Taiwan addresses defense ties with US — Analysis

Taiwanese president Tsai Ing-wen says the Pentagon is “Plan proactive” cooperation between the US National Guard and Taiwan’s defense forces

The Pentagon is “proactively planning” cooperation between the US National Guard and Taiwan’s defense forces, Taiwanese President Tsai Ing-wen revealed on Tuesday, without specifying the details.

Welcoming a delegation led by US Senator Tammy Duckworth, Tsai said Taipei is looking forward to “Cooperation between Taiwan and the USA in matters of regional security is closer and more effective.” She added that Duckworth was one of the key sponsors of the Taiwan Partnership Act, “It was supported bipartisanally by the US Congress.

The US Department of Defense now plans to proactively coordinate cooperation between Taiwan’s military forces and the US National Guard.,” the Taiwanese President said.

Duckworth, in turn, claimed that she has “An assortment of people” from the Senate Armed Services Committee willing to sign on to her recent bill, the Strengthen Taiwan’s Security Act.

So while I want to emphasize our support for Taiwan’s security, I do want to say that it is more than just about military – it’s also about the economy,” the senator said.

Tsai and Duckworth’s statements came a day after the Taiwanese authorities reported China’s second-largest incursion into the island’s air defense zone this year. According to the Taiwanese Defense Ministry, 30 aircraft entered the zone on Monday. This included more than 20 fighters. While Beijing has yet to comment on the latest incident, previously the Chinese government described similar episodes as drills aimed at protecting the country’s sovereignty.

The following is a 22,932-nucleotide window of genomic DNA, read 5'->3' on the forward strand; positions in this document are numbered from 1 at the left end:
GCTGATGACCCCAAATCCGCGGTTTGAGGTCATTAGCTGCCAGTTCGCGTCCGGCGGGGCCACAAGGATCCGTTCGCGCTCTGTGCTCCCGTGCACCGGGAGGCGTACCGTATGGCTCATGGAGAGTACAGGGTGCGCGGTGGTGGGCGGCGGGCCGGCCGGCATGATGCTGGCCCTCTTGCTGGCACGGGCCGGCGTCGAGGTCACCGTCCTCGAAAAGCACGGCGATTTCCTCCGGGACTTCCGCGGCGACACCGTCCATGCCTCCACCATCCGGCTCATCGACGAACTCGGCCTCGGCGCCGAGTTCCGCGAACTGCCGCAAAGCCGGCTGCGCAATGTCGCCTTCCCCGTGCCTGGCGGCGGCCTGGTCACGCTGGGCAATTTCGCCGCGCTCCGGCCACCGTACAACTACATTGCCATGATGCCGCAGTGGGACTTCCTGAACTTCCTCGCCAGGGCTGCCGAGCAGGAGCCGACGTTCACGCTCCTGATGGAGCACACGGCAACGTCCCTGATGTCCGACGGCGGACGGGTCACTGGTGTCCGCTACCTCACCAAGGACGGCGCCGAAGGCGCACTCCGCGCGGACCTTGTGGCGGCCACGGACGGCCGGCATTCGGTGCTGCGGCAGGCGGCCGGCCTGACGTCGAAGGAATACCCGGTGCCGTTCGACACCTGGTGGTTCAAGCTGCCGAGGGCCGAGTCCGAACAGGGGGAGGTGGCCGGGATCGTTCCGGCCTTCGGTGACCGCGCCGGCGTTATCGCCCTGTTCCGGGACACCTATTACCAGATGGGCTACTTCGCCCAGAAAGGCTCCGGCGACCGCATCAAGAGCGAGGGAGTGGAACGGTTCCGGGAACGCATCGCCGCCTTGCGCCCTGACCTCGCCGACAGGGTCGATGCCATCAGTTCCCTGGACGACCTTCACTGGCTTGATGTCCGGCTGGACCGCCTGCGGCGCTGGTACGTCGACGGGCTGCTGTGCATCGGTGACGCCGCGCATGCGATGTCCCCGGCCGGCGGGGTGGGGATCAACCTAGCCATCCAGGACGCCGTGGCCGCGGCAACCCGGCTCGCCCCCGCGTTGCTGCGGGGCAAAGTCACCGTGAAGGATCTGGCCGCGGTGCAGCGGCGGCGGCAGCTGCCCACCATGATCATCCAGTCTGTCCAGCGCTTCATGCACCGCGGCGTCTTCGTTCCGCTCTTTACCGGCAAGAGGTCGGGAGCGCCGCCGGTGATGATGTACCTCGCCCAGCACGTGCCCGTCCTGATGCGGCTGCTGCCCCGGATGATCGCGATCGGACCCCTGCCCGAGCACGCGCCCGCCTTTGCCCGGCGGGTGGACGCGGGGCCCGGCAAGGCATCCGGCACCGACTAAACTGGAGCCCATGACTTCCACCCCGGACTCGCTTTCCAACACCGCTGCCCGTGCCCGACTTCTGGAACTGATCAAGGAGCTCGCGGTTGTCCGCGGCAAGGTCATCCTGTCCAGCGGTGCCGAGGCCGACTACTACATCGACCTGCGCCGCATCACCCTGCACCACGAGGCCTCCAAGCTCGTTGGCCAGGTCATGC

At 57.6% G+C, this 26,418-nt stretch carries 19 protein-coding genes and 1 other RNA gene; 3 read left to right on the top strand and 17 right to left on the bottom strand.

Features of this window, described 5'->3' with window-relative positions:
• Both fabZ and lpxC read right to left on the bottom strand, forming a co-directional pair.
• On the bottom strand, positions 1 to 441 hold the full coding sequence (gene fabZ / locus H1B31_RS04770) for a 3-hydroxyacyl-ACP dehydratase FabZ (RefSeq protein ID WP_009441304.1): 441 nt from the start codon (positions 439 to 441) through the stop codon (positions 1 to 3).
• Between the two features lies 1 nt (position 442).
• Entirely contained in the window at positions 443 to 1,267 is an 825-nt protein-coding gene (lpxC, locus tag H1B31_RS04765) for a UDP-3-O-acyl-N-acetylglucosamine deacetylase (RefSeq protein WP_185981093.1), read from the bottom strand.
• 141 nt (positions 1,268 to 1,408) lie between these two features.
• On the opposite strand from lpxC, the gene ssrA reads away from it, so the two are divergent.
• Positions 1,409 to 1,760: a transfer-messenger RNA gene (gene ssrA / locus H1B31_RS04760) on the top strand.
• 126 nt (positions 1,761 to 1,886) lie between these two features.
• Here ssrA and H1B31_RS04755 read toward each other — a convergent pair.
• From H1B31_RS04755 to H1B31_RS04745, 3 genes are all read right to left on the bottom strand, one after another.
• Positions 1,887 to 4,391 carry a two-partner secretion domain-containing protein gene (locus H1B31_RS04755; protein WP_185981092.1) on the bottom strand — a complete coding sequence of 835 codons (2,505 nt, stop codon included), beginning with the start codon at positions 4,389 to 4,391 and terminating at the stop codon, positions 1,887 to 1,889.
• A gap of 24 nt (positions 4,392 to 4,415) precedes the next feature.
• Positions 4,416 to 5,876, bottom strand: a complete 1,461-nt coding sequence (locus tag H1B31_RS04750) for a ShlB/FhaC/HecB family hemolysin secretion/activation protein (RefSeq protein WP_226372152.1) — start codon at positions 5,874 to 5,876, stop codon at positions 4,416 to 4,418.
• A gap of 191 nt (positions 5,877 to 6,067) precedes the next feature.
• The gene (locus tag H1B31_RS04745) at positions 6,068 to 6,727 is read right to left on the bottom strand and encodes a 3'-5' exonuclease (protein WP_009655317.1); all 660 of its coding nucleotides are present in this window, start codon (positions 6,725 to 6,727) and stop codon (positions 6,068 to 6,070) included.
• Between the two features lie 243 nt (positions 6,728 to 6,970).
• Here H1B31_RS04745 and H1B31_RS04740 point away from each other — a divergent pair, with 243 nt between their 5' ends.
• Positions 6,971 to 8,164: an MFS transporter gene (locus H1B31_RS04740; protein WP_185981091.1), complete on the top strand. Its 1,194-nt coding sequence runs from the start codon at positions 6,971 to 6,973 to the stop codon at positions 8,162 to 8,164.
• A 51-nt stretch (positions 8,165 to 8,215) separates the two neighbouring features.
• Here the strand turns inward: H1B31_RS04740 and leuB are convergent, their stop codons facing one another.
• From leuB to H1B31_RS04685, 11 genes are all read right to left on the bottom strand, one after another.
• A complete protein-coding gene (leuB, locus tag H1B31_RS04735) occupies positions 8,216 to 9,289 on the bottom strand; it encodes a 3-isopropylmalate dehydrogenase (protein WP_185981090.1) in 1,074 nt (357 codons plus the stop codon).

Taiwan claims major Chinese war plane incursion

China warned the US to stop military cooperation in Taiwan. Taiwan is part of China’s territory. On May 27, Chinese Foreign Ministry Spokesperson Wang Wenbin accused the US of hypocrisy, constituting “There are grave threats to stability and peace across Taiwan Strait.”

The US said that it does not support ‘Taiwan independence,’ but it is not practicing what it says,” the spokesman said.

Joe Biden of the United States suggested last week that Washington would send its army to defend the autonomous island in case China attacked it. However, later both Biden and US Secretary of State Antony Blinken clarified the remark, insisting that Washington’s stance, which, among other things, includes respecting the so-called One-China principle, has not changed.

Taiwan is an independent territory. Since 1949, the Chinese civil war ended in Taiwan. In that year the loser fled the country and established its administration on the island. Beijing views Taiwanese authorities in Taiwan as separatists. It insists that Taiwan remains an inalienable component of China.

In recent years, top Chinese officials, including President Xi Jinping, have openly said that Beijing would not rule out the use of force to ensure the “reunification” of Taiwan with the mainland.

Taipei’s authorities also stated that they will defend Taipei tooth and nail against any Chinese invasion.



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